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Two Macaws Parrots

Macaws need very large and very strong cages. These can be expensive, but anything smaller or weaker simply cannot do. They are big animals who need room to exercise and play. And if you get something cheap, their strong jaws will destroy it within months.

Smaller macaw varieties can fit in the cages sold for Amazon parrots. These are usually 24 x 36 x 48 inches. The larger varieties should have cages at least 36 x 48 x 60. However, if you plan to keep your birds caged for most of the day, you need even bigger cages.

You should look for a durable material like stainless steel. The cage should also have a lock well out of the reach of the birds—macaws are the Houdinis of the animal kingdom! Some stores sell bird-proof locks, and these are well worth the investment.

The cage should have at least two horizontal bars so the parrots can climb up and down. Include three perches, spaced well apart so they can fly or hop from one to the other without tripping over or trampling on their feathers. Make sure the perches are thick enough for the bird to sit on them without their claws turning inward. You can find many branches in your own backyard, but disinfect them before use by roasting in an oven at 400 degrees for 20 minutes, or soaking in a bleach solution.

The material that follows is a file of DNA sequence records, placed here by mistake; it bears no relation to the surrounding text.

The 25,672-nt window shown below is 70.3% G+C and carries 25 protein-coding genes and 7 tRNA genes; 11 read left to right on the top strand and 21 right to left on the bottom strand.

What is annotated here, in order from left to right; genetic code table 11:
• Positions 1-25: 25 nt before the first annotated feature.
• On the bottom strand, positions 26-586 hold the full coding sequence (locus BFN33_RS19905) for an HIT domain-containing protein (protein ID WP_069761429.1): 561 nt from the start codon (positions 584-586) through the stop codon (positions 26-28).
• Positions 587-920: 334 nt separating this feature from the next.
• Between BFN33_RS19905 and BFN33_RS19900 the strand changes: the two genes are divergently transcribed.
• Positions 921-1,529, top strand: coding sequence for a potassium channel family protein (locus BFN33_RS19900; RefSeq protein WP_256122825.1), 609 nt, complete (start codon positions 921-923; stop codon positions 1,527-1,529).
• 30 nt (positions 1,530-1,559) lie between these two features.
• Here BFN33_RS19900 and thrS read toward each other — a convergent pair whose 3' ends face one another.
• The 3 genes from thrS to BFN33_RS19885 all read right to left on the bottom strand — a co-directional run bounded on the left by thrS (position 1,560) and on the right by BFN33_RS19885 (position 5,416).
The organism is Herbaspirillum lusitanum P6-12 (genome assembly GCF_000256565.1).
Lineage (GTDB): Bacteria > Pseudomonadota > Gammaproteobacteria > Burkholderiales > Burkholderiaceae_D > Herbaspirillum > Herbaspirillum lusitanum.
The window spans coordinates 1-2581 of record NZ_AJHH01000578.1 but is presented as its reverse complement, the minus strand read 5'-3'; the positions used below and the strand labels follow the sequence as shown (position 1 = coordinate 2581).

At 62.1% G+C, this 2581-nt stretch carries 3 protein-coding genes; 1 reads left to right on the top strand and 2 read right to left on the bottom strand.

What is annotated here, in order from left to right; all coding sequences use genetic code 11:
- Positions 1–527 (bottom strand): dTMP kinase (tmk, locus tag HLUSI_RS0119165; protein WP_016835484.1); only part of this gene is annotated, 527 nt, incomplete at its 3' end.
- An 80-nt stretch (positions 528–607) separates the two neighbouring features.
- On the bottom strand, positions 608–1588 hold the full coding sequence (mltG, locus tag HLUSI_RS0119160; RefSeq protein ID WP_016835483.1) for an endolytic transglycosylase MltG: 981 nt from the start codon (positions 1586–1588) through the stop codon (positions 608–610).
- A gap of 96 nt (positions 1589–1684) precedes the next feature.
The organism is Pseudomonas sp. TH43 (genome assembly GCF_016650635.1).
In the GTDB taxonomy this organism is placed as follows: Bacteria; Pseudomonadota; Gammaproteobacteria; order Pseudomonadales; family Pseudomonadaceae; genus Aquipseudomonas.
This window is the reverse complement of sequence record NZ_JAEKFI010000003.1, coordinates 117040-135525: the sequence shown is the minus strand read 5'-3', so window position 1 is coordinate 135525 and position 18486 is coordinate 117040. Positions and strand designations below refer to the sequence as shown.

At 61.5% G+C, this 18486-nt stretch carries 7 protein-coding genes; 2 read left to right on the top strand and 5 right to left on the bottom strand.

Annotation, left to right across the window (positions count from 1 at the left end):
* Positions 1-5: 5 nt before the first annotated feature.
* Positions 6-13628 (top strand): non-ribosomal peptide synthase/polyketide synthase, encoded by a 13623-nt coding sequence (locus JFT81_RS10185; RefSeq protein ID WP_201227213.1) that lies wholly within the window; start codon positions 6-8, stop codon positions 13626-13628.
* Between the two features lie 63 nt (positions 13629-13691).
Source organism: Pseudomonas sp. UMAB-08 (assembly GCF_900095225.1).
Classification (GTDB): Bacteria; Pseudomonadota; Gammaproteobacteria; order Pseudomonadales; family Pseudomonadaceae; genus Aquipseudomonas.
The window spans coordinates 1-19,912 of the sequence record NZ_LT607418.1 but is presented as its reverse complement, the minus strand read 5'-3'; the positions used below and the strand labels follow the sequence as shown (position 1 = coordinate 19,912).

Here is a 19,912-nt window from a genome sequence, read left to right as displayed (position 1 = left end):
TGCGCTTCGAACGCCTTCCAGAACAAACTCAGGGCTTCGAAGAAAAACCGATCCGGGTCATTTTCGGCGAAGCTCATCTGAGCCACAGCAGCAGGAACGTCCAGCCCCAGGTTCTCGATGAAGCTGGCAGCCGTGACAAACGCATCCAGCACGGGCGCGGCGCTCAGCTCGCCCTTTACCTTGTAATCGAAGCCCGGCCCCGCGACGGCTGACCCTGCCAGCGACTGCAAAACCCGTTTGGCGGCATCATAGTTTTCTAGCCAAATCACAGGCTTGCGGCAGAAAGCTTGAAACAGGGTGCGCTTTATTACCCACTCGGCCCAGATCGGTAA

Don’t place the cage near corridors or other high-traffic areas, or any rooms where you and your family are likely to make noise at night. Macaws require 12 hours of sleep a day, and should have absolute silence after 6 or 7 pm.

Many cages come with removable trays, making it much easier to throw away droppings or spilled food or water. Fill these with clear newsprint or toilet paper. Newsprint can stain the feathers. Be sure to change the lining everyday, and to give the cage a thorough washing every week.

Cages should never be placed in the kitchen, since the heat and the gases omitted by Teflon pans can make macaws sick. They can also get seriously injured if ever they accidentally escape and decide to check out the stove!

Also avoid placing the cages in direct sunlight. Instead, pick a corner in a bright room where they can enjoy the view but can still escape to a “shady spot” if they feel too warm.

Many parrot experts recommend placing one side of the cage against a wall, since this helps the creatures feel more secure.